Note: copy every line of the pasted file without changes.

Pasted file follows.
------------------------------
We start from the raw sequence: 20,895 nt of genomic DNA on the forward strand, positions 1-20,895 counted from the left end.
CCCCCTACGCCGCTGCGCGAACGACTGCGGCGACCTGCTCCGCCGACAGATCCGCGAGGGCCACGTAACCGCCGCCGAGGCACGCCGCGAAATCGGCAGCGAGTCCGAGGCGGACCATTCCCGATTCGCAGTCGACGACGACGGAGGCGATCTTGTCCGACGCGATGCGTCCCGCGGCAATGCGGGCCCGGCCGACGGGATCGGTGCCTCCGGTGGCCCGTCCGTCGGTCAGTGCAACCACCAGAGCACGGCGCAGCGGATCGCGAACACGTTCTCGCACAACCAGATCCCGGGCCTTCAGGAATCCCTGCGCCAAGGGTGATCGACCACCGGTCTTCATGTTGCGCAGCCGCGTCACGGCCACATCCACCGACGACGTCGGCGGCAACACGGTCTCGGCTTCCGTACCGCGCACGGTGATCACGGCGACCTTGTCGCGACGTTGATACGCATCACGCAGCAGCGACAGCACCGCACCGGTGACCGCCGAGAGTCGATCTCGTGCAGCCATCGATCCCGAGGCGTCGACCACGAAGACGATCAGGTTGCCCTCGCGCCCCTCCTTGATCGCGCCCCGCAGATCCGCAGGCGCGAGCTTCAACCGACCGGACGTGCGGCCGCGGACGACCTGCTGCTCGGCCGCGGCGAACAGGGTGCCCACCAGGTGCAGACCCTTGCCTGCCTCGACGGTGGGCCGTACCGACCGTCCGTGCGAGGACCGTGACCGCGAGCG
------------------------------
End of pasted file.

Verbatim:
We start from the raw sequence: 20,895 nt of genomic DNA on the forward strand, positions 1-20,895 counted from the left end.
CCCCCTACGCCGCTGCGCGAACGACTGCGGCGACCTGCTCCGCCGACAGATCCGCGAGGGCCACGTAACCGCCGCCGAGGCACGCCGCGAAATCGGCAGCGAGTCCGAGGCGGACCATTCCCGATTCGCAGTCGACGACGACGGAGGCGATCTTGTCCGACGCGATGCGTCCCGCGGCAATGCGGGCCCGGCCGACGGGATCGGTGCCTCCGGTGGCCCGTCCGTCGGTCAGTGCAACCACCAGAGCACGGCGCAGCGGATCGCGAACACGTTCTCGCACAACCAGATCCCGGGCCTTCAGGAATCCCTGCGCCAAGGGTGATCGACCACCGGTCTTCATGTTGCGCAGCCGCGTCACGGCCACATCCACCGACGACGTCGGCGGCAACACGGTCTCGGCTTCCGTACCGCGCACGGTGATCACGGCGACCTTGTCGCGACGTTGATACGCATCACGCAGCAGCGACAGCACCGCACCGGTGACCGCCGAGAGTCGATCTCGTGCAGCCATCGATCCCGAGGCGTCGACCACGAAGACGATCAGGTTGCCCTCGCGCCCCTCCTTGATCGCGCCCCGCAGATCCGCAGGCGCGAGCTTCAACCGACCGGACGTGCGGCCGCGGACGACCTGCTGCTCGGCCGCGGCGAACAGGGTGCCCACCAGGTGCAGACCCTTGCCTGCCTCGACGGTGGGCCGTACCGACCGTCCGTGCGAGGACCGTGACCGCGAGCG